I suppose I should have known better than to think any good could come of the terror attacks of Nov. 13. The polls that initially showed a rise in Hollande's approval ratings (as after the January attacks) have now been supplanted by new polls showing a significant "differential mobilization" favoring the Front National. Marine Le Pen's party is leading in 6 (!) of 13 regions. The prospect of a "republican front" to block the FN's progress seems more remote than ever. In short, tomorrow's election promises to be a disaster.
I have already committed myself to writing about the elections for several publications, and it's always better to wait for actual numbers than to pretend that polling has now supplanted voting as the authentic measure of public opinion, even as polls have proven to be increasingly inaccurate, especially in non-presidential elections.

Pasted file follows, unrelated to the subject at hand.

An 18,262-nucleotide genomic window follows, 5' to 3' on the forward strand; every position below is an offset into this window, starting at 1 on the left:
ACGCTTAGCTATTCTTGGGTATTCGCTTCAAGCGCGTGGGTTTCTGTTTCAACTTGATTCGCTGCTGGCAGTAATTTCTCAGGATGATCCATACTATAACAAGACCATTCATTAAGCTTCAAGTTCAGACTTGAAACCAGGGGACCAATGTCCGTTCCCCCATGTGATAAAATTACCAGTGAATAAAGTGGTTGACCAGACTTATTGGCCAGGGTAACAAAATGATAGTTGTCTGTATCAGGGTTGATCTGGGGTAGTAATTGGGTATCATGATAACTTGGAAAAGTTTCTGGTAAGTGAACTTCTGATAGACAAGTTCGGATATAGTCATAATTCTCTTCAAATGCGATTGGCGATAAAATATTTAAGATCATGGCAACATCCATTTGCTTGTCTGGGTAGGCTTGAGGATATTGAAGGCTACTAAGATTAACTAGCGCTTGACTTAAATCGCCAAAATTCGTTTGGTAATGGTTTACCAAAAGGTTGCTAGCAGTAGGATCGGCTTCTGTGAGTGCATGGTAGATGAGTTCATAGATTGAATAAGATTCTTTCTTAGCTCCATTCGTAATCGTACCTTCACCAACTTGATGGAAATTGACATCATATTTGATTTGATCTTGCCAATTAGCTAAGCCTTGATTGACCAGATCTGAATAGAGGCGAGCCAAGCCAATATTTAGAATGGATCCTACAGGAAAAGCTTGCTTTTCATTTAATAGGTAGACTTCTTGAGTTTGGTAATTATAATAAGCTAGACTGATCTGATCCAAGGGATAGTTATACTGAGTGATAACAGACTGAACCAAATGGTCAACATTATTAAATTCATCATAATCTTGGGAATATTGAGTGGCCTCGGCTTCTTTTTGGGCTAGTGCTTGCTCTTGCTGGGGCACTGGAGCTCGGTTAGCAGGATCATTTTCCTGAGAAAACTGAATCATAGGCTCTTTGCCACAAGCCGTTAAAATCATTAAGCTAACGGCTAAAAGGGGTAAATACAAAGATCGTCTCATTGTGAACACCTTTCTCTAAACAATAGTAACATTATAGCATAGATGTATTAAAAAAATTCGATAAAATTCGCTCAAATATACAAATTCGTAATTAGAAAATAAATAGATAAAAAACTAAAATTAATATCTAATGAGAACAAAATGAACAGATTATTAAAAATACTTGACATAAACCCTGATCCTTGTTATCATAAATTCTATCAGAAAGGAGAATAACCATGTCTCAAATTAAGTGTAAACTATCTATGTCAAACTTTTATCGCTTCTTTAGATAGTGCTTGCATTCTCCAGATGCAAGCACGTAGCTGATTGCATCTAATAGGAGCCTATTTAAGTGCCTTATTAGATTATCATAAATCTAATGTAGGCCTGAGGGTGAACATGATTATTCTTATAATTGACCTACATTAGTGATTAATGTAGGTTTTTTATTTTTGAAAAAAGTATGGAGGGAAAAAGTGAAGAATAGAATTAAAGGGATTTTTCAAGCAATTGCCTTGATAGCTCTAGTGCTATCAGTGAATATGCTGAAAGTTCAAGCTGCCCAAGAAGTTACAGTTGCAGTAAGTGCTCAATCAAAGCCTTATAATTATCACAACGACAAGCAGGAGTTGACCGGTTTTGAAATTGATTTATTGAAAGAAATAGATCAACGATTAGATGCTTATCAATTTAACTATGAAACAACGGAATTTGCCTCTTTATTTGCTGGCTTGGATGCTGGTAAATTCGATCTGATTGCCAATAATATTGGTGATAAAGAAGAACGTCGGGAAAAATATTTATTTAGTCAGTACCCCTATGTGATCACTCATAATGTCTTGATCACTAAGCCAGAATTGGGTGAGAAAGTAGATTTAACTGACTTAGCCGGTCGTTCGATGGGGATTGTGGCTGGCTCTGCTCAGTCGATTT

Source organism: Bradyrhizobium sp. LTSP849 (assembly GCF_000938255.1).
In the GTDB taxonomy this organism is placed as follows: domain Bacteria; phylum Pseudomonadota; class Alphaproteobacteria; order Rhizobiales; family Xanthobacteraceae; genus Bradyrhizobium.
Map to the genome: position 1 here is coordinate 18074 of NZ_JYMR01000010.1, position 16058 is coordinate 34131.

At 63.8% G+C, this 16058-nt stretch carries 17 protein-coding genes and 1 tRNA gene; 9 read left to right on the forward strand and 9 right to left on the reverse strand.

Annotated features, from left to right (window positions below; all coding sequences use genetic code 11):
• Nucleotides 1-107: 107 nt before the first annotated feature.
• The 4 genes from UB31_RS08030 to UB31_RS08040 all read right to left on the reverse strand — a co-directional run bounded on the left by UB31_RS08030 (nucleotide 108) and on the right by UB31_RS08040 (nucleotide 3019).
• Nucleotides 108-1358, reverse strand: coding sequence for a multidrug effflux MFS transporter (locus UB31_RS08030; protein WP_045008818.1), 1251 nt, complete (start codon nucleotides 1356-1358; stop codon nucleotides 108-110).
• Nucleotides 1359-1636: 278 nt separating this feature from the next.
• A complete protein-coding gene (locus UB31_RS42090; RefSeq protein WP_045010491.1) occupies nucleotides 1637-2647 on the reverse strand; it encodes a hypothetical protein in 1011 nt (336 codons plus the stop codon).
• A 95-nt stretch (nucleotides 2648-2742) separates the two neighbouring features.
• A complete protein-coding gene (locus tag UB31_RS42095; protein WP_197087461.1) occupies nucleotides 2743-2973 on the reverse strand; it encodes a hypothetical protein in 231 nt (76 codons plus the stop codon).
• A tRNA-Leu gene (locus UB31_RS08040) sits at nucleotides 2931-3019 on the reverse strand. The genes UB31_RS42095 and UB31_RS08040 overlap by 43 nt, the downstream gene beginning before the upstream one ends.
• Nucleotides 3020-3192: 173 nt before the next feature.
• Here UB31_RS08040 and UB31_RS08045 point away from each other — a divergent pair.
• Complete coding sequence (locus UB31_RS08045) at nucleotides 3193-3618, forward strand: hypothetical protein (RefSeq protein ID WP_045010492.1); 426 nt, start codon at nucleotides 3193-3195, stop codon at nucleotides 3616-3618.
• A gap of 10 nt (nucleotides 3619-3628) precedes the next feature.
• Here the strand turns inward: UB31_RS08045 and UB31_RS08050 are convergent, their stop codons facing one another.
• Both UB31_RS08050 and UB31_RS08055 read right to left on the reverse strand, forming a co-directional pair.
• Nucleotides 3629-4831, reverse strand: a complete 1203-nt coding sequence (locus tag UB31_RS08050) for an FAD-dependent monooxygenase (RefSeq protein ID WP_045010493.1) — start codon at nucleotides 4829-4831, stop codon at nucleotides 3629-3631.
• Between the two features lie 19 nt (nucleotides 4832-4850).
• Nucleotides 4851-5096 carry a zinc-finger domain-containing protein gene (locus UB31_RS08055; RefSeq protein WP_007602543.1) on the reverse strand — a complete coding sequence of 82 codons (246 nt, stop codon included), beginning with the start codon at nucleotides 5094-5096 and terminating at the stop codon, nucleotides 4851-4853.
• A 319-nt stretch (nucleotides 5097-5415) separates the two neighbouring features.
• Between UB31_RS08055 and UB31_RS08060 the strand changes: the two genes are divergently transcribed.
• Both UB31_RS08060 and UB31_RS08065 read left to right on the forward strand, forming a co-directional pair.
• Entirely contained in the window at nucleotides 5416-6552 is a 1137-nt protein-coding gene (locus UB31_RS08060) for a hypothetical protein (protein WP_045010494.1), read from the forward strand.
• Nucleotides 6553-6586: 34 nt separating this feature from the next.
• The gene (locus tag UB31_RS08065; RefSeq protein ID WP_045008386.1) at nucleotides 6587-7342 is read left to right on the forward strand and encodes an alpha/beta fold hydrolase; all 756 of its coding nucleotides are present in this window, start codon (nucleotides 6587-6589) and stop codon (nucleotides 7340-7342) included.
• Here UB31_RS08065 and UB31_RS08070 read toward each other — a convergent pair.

But I must say that the prospects going forward look very bleak indeed. My pre-mortem assessment is this: as the appeal of the FN mounted, French elites did nothing. The Socialist Party has been in the hands of technocrats for so long that they have forgotten about the emotional currents that roil electorates and shift large blocs of voters. Obsessed primarily with abstract measurements of economic progress, or the lack thereof--the growth rate, the unemployment rate, the exchange rate, the every elusive "competitiveness" of French products--they failed to perceive the increasing anxiety and alienation of voters. The right, in closer touch with the mood of the country, could think of no way to win back the allegiance of voters other than to emulate the Frontistes. Nonna Mayer's analysis of the role of anti-Muslim sentiment in all this is excellent.